PHP consists of 4 basic data types:
boolean - a boolean is actually much like an integer, but with only two possible values: 0 or 1, which is either false or true.
integer - a number with no decimals, e.g 3 or 42.
float (sometimes referred to as double) - a number that may include decimals, e.g. 42.3 or 10.9.
string - A number of characters, which combined makes a text string.
Besides that, there are a couple of more complex datatypes:
array - holds an array of items, e.g. several strings or several integers. An array may contain variables which are arrays which are arrays and so on.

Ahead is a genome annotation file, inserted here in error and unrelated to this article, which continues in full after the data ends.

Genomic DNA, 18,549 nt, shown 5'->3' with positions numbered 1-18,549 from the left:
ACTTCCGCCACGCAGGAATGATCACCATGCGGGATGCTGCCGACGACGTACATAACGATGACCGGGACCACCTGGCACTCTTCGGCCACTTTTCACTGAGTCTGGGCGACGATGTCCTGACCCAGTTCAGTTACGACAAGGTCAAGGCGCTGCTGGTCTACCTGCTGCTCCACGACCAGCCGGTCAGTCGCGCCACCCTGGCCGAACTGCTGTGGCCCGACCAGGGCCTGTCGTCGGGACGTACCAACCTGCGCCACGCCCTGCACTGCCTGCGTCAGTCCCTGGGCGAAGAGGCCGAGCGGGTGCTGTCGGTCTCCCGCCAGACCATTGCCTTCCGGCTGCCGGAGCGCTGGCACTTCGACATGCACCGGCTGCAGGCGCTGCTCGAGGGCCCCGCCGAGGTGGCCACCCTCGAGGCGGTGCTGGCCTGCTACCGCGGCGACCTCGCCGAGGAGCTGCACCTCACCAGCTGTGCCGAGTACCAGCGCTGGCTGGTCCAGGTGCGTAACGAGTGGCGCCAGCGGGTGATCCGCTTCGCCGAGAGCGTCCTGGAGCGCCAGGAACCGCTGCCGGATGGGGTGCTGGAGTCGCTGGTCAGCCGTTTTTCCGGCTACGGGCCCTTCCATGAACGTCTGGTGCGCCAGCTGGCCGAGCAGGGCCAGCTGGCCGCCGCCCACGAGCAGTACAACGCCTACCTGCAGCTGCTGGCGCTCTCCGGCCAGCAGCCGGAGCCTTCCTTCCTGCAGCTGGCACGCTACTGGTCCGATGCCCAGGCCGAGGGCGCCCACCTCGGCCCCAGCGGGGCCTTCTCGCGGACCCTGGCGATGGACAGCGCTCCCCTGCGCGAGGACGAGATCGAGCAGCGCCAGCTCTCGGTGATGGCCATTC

object - a reference to an instance of a class. This is related to Object Oriented programming, which we will talk more about later on in this tutorial.
There are also a couple of special types:
resource - holds a reference to a special external resource. It may be a file resource, or perhaps an open database connection.
NULL - a value of null is nothing. It's not the same as 0 (zero), because that's actually a value. Null is truly nothing. Variables which have not yet been assigned a value, or which you have used the unset() method on, will carry the NULL value. This is useful if you wish to check whether or not a variable contains any value - you may compare it against the NULL constant.
In the next couple of chapters, we will look into working with both strings and numbers (integers and floats), and later on, we will look into both arrays and objects.